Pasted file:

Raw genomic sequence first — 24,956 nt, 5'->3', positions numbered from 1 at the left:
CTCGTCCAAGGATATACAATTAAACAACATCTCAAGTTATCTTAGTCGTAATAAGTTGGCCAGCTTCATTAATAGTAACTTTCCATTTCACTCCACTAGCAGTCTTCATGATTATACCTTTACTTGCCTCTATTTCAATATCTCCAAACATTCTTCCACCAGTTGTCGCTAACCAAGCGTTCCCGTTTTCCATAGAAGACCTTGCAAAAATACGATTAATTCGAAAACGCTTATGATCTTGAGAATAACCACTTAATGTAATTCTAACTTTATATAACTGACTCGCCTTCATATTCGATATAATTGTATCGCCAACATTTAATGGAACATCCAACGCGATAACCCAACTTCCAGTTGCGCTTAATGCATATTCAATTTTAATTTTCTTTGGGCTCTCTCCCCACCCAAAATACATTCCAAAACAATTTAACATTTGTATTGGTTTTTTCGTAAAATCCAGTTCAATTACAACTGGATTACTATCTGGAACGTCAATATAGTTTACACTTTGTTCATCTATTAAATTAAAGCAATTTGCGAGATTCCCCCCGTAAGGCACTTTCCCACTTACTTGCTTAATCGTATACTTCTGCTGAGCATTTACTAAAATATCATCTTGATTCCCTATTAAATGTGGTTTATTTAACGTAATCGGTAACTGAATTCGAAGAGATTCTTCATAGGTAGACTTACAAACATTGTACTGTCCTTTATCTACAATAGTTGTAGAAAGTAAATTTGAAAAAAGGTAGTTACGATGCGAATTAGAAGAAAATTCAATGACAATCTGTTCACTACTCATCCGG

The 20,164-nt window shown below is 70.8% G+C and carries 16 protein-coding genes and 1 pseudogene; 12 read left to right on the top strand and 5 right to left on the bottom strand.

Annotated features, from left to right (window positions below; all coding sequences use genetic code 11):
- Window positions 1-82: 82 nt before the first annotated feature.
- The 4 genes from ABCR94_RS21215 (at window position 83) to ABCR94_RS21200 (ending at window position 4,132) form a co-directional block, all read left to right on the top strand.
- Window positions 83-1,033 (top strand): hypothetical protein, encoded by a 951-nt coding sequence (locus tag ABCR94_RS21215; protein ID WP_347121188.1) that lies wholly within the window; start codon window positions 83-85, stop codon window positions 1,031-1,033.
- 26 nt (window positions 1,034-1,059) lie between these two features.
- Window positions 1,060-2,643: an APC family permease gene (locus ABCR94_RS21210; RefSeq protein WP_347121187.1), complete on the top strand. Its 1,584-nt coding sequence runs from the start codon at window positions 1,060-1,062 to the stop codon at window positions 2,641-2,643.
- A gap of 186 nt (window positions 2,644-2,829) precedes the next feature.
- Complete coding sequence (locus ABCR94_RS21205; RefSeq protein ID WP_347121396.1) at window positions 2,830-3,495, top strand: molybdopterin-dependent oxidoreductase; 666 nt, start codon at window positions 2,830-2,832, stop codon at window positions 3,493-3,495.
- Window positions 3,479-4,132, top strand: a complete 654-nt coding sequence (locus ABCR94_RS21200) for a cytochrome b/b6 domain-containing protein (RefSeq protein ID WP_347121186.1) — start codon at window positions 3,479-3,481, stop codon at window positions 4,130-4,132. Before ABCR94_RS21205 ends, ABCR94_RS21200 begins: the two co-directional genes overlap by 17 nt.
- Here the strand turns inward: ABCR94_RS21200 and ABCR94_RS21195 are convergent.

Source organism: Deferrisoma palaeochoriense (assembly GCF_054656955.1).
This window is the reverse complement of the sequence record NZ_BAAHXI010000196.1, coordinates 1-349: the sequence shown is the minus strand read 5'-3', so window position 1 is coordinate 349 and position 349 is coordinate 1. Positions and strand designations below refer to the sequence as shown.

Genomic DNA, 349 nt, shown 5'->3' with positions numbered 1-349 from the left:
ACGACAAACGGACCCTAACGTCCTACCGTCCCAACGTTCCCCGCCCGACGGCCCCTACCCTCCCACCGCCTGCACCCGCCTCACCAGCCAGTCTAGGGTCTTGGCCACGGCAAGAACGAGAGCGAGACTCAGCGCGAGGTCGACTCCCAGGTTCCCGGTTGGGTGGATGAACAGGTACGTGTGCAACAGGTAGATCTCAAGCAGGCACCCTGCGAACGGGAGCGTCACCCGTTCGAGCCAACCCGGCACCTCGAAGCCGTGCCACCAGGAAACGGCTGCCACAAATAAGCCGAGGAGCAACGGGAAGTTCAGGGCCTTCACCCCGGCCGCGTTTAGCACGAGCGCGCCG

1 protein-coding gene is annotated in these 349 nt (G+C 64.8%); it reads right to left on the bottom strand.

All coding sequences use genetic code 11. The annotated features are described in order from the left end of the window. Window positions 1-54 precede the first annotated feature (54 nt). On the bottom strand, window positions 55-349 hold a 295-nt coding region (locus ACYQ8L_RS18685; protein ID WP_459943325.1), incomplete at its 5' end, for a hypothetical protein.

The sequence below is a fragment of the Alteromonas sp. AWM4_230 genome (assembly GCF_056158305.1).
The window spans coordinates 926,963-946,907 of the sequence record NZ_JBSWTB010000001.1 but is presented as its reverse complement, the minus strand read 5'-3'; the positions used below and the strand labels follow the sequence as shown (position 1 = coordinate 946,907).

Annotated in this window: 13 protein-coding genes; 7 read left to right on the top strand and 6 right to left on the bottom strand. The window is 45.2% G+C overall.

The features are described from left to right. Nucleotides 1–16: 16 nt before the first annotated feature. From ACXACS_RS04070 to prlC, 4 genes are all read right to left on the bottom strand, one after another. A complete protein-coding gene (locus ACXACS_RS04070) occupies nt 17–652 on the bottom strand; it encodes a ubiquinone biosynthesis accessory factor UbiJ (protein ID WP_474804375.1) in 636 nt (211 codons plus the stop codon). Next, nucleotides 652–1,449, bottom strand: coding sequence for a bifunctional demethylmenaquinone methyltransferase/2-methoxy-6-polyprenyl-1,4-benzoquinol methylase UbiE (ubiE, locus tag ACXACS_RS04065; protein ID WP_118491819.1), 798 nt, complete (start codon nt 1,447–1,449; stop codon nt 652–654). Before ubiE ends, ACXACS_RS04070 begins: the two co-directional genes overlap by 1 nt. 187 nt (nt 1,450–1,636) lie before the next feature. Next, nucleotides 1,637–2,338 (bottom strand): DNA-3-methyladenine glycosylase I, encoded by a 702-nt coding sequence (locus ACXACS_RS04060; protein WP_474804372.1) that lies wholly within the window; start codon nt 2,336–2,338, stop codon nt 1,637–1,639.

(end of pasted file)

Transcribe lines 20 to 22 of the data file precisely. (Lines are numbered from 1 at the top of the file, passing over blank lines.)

The sequence below is a fragment of the Alteromonas sp. AWM4_230 genome (assembly GCF_056158305.1).
The window spans coordinates 926,963-946,907 of the sequence record NZ_JBSWTB010000001.1 but is presented as its reverse complement, the minus strand read 5'-3'; the positions used below and the strand labels follow the sequence as shown (position 1 = coordinate 946,907).

Annotated in this window: 13 protein-coding genes; 7 read left to right on the top strand and 6 right to left on the bottom strand. The window is 45.2% G+C overall.